President Obama announced new emissions regulations yesterday that impose tougher standards for fuel efficiency and tailpipe emissions. The regulations that owe much to California’s current regulations kick in between 2012 and 2016. By 2016, the average fuel efficiency of passenger cars will be 39 mpg, and 30 mpg for light trucks. The mandated increase in average vehicle efficiency on current levels is around 10 mpg.
These changes are undoubtedly welcome, both from an environmental and national security perspective. But the announcement is also a clear sign that the discussion around how surface transportation is funded needs to pick up speed. The future of the gas tax looked hazy when the first hybrid car hit the road. It is looking very fuzzy now.
So what will these changes cost North Carolina in gas tax revenues between 2012 and 2016? This is not an easy question and precise answers are not possible. What is possible is to arrive at some estimates of the range of revenue loss caused by the new standards.
I have done some rough and ready back-of-the-envelope calculations. Here are my assumptions:
1. The savings in oil between 2012 and 2016 equals 1.8 billion barrels nation-wide (White House figure);
2. Thanks to innovations in oil refining, one barrel of oil yields 42 gallons of gasoline;
3. North Carolina’s share of national gas consumption will continue to be around 4%.
Based on these assumptions, 72 million barrels or 3.024 billion gallons of gas will be saved between 2012 and 2016 in North Carolina due to the new standards.
Since our gas tax is based on the wholesale price of gasoline, but I am working through retail prices predictions for the purpose of this quick estimate, I assume that the ratio of wholesale to retail prices remains similar to last summer (although wholesale and retail price ratios vary for economic reasons too arcane to reflect on here). This is a big assumption. A careful recent academic study of retail gasoline pricing indicate that average retail margins shifts some over time.
Predicting the actual average retail price of gas years ahead is notoriously difficult. Experts were predicting it would hit $7 per gallon by 2012 in April 2008. That looks less likely now. The White House using Energy Information Administration predictions expects gas prices to average around $3.20 in 2012 rising to $3.50 per gallon in 2016. Those figures feel low to me, but it should be noted that last summers price increases were unprecedented.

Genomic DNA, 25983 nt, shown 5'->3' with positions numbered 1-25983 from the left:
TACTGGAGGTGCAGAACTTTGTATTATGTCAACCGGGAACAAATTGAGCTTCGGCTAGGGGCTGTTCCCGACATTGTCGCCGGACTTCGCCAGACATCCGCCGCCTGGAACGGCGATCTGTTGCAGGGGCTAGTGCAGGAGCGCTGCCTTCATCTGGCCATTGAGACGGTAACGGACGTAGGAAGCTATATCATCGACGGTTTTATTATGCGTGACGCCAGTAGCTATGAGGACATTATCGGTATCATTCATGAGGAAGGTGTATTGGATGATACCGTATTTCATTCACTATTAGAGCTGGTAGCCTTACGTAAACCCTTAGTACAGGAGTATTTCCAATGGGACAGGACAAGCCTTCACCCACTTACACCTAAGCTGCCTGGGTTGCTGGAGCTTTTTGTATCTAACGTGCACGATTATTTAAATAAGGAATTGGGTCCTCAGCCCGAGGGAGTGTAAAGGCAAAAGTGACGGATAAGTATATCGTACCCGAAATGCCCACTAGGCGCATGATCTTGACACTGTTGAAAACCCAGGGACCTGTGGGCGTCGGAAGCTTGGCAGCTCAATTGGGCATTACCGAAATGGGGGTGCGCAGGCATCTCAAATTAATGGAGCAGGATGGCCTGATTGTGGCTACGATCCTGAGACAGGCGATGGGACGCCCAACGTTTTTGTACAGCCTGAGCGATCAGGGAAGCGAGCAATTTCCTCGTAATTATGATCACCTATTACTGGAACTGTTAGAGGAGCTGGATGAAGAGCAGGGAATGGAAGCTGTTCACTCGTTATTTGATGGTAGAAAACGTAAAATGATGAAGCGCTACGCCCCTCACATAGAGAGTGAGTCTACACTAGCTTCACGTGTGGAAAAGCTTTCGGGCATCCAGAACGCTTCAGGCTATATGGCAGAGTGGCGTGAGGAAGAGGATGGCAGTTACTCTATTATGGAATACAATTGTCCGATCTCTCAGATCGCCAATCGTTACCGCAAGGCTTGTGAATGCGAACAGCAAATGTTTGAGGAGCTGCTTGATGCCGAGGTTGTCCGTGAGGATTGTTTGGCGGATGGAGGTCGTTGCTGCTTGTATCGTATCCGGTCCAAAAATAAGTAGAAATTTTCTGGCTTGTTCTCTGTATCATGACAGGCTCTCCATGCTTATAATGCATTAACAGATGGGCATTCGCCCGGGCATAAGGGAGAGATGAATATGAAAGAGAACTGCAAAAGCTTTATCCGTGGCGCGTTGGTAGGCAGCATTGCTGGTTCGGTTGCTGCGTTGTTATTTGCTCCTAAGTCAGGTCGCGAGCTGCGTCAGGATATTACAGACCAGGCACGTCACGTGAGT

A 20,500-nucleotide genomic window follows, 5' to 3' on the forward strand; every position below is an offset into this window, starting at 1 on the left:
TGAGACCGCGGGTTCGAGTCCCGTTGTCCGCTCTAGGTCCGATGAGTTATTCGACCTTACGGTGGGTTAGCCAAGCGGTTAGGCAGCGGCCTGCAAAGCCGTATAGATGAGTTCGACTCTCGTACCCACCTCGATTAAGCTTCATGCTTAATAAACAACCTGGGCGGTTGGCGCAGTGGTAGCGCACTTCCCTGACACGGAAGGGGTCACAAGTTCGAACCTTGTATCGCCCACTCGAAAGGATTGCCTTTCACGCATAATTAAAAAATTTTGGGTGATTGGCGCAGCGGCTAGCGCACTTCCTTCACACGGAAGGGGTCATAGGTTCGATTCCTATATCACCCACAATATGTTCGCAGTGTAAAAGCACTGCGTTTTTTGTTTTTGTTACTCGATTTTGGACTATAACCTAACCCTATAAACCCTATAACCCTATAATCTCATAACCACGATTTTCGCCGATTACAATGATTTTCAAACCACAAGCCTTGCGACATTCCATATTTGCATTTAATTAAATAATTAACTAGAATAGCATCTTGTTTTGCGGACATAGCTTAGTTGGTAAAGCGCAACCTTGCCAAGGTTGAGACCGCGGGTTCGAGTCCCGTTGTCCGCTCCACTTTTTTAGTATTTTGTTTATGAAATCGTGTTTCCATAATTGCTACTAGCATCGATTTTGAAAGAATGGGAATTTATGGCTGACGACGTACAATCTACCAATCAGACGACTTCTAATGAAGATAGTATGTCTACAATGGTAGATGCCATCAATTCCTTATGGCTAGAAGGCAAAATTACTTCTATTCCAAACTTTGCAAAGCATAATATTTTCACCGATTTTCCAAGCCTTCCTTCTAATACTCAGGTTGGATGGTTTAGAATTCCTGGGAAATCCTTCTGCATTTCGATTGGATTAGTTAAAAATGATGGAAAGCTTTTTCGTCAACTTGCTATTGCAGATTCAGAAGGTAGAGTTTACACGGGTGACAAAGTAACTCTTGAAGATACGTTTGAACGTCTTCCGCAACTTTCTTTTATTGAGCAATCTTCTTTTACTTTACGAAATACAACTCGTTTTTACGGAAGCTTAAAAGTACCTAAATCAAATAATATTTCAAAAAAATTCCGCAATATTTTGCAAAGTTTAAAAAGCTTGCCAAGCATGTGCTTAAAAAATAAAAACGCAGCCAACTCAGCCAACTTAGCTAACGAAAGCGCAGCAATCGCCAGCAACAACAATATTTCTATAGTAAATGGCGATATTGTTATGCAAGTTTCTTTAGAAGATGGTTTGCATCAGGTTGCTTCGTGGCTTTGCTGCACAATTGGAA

In the end, most analysts make big assumptions over supply and futures markets when making predictions many years ahead, so here is mine: I’m going to make the heroic assumption that gas will average between $3.50 and $4 or so per gallon in the 2012 – 2016 period.
Therefore based on North Carolina’s gas tax formula (fixed rate of 17.5 cents per gallon plus 7% of wholesale price per gallon) and assuming the current NC Senate bill creating a gas tax floor (as opposed to today’s cap) of 29.9 cents per gallon becomes law, a reasonable estimate is that the gas tax will average 40 cents per gallon between 2012 and 2016. It is a rough but defensible estimate. As a low estimate, let’s assume that the 29.9 cents per gallon cap remains – the current bill fails – and that the gas tax is at the cap between 2012 and 2016. Its also a useful marker if gas prices remain low and the bill establishing the 29.9 cent floor succeeds.
The estimate: the gas tax revenue loss in North Carolina between 2012 and 2016 caused by the new federal standards could well be between $900 million and $1.2 billion. Putting that into context, based on current collections, estimates of this magnitude represent an annual drop in gas tax revenues of the order of 15 to 20 percent.
Given that three-quarters of our gas tax revenues fund road maintenance, public transportation, ports and rail and the rest supplements vehicle sales tax revenue in the Highway Trust Fund to build new roads, the need to move to a new revenue base in this state and this country got a little more pressing.
The less attractive alternative is to change the state gas tax formula to produce higher rates in order to offset the decline in revenue per vehicle mile travelled due to the growing fuel efficiency of vehicles. The problem with that approach is that raising rates becomes increasingly inequitable: drivers of internal combustion engine vehicles subsidize hybrid and electric vehicle owners. It is also hard to see low income people in hybrids and electric vehicles, so there will be an additional regressive impact.
Anyway you look at it, the clock is now ticking a little faster on the gas tax.